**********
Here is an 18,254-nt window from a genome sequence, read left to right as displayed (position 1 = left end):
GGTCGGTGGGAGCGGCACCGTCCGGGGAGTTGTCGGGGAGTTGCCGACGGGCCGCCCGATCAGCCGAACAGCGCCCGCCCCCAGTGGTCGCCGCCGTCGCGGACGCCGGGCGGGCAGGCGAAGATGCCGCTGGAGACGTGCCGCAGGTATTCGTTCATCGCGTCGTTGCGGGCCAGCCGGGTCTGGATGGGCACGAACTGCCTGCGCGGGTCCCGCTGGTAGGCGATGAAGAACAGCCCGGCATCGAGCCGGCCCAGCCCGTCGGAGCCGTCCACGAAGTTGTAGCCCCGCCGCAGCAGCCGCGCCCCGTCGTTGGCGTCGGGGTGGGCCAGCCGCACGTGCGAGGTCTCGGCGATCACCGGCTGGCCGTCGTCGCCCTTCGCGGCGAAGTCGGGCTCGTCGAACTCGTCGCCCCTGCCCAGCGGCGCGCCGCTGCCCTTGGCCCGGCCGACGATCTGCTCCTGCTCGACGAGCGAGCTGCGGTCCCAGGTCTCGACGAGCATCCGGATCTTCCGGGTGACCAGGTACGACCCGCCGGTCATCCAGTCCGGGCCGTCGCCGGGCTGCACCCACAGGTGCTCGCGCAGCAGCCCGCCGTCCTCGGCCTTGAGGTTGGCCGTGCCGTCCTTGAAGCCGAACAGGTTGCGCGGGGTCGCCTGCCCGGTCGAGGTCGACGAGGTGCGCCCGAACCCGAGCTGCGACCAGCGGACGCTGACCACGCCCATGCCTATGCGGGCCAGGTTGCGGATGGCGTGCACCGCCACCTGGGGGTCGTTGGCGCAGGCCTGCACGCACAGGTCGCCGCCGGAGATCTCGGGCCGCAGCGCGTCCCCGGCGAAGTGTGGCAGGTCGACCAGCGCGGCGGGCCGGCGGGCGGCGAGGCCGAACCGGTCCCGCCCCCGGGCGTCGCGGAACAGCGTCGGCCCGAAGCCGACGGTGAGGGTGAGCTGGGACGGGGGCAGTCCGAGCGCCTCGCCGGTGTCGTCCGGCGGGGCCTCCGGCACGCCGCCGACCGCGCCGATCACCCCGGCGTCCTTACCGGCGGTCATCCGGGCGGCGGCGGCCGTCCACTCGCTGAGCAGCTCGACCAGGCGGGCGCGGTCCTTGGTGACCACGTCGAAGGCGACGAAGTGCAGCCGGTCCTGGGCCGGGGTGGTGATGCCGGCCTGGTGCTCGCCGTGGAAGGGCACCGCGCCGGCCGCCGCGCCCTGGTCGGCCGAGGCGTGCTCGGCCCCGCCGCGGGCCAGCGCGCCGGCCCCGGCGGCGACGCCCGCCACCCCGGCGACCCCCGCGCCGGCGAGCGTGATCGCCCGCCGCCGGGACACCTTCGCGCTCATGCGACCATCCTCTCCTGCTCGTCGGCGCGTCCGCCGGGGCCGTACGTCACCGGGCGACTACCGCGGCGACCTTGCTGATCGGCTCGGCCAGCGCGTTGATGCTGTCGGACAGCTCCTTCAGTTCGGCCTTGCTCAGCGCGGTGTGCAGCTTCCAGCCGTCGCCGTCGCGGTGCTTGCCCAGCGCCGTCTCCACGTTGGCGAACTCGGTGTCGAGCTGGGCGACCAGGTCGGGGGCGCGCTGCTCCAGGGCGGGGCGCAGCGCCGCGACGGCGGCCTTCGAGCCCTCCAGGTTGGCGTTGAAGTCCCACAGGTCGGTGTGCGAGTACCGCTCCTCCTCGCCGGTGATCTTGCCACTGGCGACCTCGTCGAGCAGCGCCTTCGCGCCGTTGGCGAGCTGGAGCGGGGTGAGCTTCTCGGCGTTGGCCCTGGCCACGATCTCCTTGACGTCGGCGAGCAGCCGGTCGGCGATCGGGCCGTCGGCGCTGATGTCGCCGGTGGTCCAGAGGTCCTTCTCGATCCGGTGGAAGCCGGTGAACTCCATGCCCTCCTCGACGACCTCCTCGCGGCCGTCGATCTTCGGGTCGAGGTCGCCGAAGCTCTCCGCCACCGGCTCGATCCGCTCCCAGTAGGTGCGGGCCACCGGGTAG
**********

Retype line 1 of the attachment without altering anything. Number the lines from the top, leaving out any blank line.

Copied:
Here is an 18,254-nt window from a genome sequence, read left to right as displayed (position 1 = left end):